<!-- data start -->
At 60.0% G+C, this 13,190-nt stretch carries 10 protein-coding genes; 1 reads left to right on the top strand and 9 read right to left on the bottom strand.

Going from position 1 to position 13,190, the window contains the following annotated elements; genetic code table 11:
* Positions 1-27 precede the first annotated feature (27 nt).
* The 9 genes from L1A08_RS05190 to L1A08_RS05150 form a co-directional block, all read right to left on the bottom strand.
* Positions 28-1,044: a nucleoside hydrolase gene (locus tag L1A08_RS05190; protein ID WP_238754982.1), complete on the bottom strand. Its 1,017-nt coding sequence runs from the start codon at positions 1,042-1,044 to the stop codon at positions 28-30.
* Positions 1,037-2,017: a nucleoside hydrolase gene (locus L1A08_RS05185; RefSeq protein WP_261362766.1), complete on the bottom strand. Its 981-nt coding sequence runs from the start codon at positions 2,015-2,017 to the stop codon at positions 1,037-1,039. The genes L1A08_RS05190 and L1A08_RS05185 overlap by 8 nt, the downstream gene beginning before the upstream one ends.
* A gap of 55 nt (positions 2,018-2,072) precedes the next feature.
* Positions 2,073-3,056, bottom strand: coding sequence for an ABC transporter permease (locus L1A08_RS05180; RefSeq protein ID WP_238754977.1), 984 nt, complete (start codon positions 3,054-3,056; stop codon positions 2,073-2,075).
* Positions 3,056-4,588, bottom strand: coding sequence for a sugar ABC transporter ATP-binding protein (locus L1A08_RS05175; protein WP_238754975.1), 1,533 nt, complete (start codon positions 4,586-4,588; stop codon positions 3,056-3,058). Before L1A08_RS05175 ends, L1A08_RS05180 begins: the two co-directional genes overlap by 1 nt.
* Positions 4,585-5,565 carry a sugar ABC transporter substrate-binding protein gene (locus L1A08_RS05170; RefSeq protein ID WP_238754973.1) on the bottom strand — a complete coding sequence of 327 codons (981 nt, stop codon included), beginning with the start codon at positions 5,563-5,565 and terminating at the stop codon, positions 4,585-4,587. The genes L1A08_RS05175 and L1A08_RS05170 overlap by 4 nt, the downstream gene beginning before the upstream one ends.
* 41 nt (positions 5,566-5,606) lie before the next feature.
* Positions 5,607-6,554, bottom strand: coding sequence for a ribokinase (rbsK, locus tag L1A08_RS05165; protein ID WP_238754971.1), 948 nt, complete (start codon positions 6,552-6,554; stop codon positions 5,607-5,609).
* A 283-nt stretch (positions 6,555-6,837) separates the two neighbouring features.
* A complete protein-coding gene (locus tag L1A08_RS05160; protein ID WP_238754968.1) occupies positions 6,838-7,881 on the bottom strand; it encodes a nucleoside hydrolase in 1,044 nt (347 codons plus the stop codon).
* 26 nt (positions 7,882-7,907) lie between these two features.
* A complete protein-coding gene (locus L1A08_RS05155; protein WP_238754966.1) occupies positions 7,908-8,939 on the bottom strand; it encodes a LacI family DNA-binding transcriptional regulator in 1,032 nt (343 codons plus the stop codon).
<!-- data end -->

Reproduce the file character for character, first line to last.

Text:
At 60.0% G+C, this 13,190-nt stretch carries 10 protein-coding genes; 1 reads left to right on the top strand and 9 read right to left on the bottom strand.

Going from position 1 to position 13,190, the window contains the following annotated elements; genetic code table 11:
* Positions 1-27 precede the first annotated feature (27 nt).
* The 9 genes from L1A08_RS05190 to L1A08_RS05150 form a co-directional block, all read right to left on the bottom strand.
* Positions 28-1,044: a nucleoside hydrolase gene (locus tag L1A08_RS05190; protein ID WP_238754982.1), complete on the bottom strand. Its 1,017-nt coding sequence runs from the start codon at positions 1,042-1,044 to the stop codon at positions 28-30.
* Positions 1,037-2,017: a nucleoside hydrolase gene (locus L1A08_RS05185; RefSeq protein WP_261362766.1), complete on the bottom strand. Its 981-nt coding sequence runs from the start codon at positions 2,015-2,017 to the stop codon at positions 1,037-1,039. The genes L1A08_RS05190 and L1A08_RS05185 overlap by 8 nt, the downstream gene beginning before the upstream one ends.
* A gap of 55 nt (positions 2,018-2,072) precedes the next feature.
* Positions 2,073-3,056, bottom strand: coding sequence for an ABC transporter permease (locus L1A08_RS05180; RefSeq protein ID WP_238754977.1), 984 nt, complete (start codon positions 3,054-3,056; stop codon positions 2,073-2,075).
* Positions 3,056-4,588, bottom strand: coding sequence for a sugar ABC transporter ATP-binding protein (locus L1A08_RS05175; protein WP_238754975.1), 1,533 nt, complete (start codon positions 4,586-4,588; stop codon positions 3,056-3,058). Before L1A08_RS05175 ends, L1A08_RS05180 begins: the two co-directional genes overlap by 1 nt.
* Positions 4,585-5,565 carry a sugar ABC transporter substrate-binding protein gene (locus L1A08_RS05170; RefSeq protein ID WP_238754973.1) on the bottom strand — a complete coding sequence of 327 codons (981 nt, stop codon included), beginning with the start codon at positions 5,563-5,565 and terminating at the stop codon, positions 4,585-4,587. The genes L1A08_RS05175 and L1A08_RS05170 overlap by 4 nt, the downstream gene beginning before the upstream one ends.
* 41 nt (positions 5,566-5,606) lie before the next feature.
* Positions 5,607-6,554, bottom strand: coding sequence for a ribokinase (rbsK, locus tag L1A08_RS05165; protein ID WP_238754971.1), 948 nt, complete (start codon positions 6,552-6,554; stop codon positions 5,607-5,609).
* A 283-nt stretch (positions 6,555-6,837) separates the two neighbouring features.
* A complete protein-coding gene (locus tag L1A08_RS05160; protein ID WP_238754968.1) occupies positions 6,838-7,881 on the bottom strand; it encodes a nucleoside hydrolase in 1,044 nt (347 codons plus the stop codon).
* 26 nt (positions 7,882-7,907) lie between these two features.
* A complete protein-coding gene (locus L1A08_RS05155; protein WP_238754966.1) occupies positions 7,908-8,939 on the bottom strand; it encodes a LacI family DNA-binding transcriptional regulator in 1,032 nt (343 codons plus the stop codon).